If you haven’t already heard, I moved to a new city. That means a new job, new apartment and a lot of moving boxes to unpack.
It also means learning new streets, new grocery stores, new gas stations, new restaurants, new breweries, new bookstores and new coffeehouses.
And, of course, new ice cream parlors.
Now that I’m somewhere else, I’m re-learning the simplest of things, from when to pay the electric bill to how to work the washer machine.
In short, moving to a new city means re-learning old habits that were once so easy to do that you could do them with your eyes closed or in your sleep.
Sleep! That’s even a new habit when you move. Which side of the room should my bed go? Should my bed face the window or the door? Is it easy to move if I change my mind?
In my last city, I had a nightly ritual down pat. I habitually flossed my teeth, washed my face, brushed my teeth and threw on my PJs to cue my mind that it was time to fall asleep.
But without familiar walls and floors, this nightly ritual has become a scattered jigsaw puzzle. Did I floss? Why did I wash my face after brushing my teeth? One night I almost fell sleep in my day clothes.
That’s the mess my writing habit is in. Since I left behind my old writing space and café haunts, my writing hasn’t been the same. It was hard enough to set time for my writing and stick to it when I had so much to juggle while between cities. I thought once my boxes were unpacked, my closets filled and my fridge stocked that I’d jump right back into it. But that hasn’t been the case.
I’m back to making excuses again. I need to get my drivers license. I need to set up a bank account. I need to bust my budget at Bed Bath & Beyond.
True, (most of) these things are important to do. But when I’m seeking out chores before writing, something is definitely messed up.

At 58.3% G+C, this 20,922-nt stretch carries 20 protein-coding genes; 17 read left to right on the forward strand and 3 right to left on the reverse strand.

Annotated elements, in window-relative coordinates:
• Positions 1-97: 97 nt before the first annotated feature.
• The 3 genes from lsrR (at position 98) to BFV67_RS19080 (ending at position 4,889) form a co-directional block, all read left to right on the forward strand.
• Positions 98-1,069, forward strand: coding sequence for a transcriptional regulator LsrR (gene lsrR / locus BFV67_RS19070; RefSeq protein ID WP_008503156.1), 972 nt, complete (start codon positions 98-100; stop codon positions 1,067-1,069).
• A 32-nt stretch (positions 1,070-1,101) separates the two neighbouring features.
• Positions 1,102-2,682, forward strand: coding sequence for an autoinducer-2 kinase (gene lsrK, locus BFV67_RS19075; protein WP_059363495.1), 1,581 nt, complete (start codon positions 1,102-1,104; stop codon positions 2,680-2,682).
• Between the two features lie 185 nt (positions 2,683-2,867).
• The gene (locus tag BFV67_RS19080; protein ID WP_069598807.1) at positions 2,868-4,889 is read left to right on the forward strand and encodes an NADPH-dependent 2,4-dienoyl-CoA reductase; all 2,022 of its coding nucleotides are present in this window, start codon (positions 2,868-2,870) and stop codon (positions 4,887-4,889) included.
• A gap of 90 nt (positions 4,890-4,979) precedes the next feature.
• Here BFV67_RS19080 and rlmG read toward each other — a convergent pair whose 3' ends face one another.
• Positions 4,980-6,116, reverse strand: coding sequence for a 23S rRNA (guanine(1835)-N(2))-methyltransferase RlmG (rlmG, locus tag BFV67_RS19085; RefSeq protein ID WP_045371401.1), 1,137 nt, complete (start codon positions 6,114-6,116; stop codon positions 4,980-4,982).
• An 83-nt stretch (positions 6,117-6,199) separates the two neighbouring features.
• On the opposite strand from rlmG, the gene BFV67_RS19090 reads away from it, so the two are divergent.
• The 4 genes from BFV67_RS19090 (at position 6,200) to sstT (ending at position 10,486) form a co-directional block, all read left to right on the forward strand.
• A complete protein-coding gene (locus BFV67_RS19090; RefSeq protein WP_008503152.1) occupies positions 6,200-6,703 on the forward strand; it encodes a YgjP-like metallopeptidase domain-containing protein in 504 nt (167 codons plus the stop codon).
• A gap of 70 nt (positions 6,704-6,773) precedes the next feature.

So, how do I create new writing habits in a new place? I simply replace my old triggers.
When I wake up in the morning, I turn on my phone and check my horoscope (cheesy, I know). That’s my trigger to get out of bed and start my day.
I trained myself to write whenever I drink iced tea, whether it’s a homebrew from my kitchen or a special batch at the local café. It doesn’t matter if I’m sitting on my couch or at a library table—if I’m drinking iced tea, I’m inspired to write.
I just have to pick up my caffeine addiction again. Fortunately tea is light on the caffeine and heavy on the productivity. Some even say that tea is better than drinking coffee for creativity.
But I digress.
I could focus my time on drafting commitment calendars and forcing friends to text me to get back at it. But all that will do is build internal guilt and create enemies.
This could work for you. I just know it won’t work for me. It’s about knowing what motivates you to stick to your writing even when life or the writing gets tough.
My iced tea order is up. Time to start writing!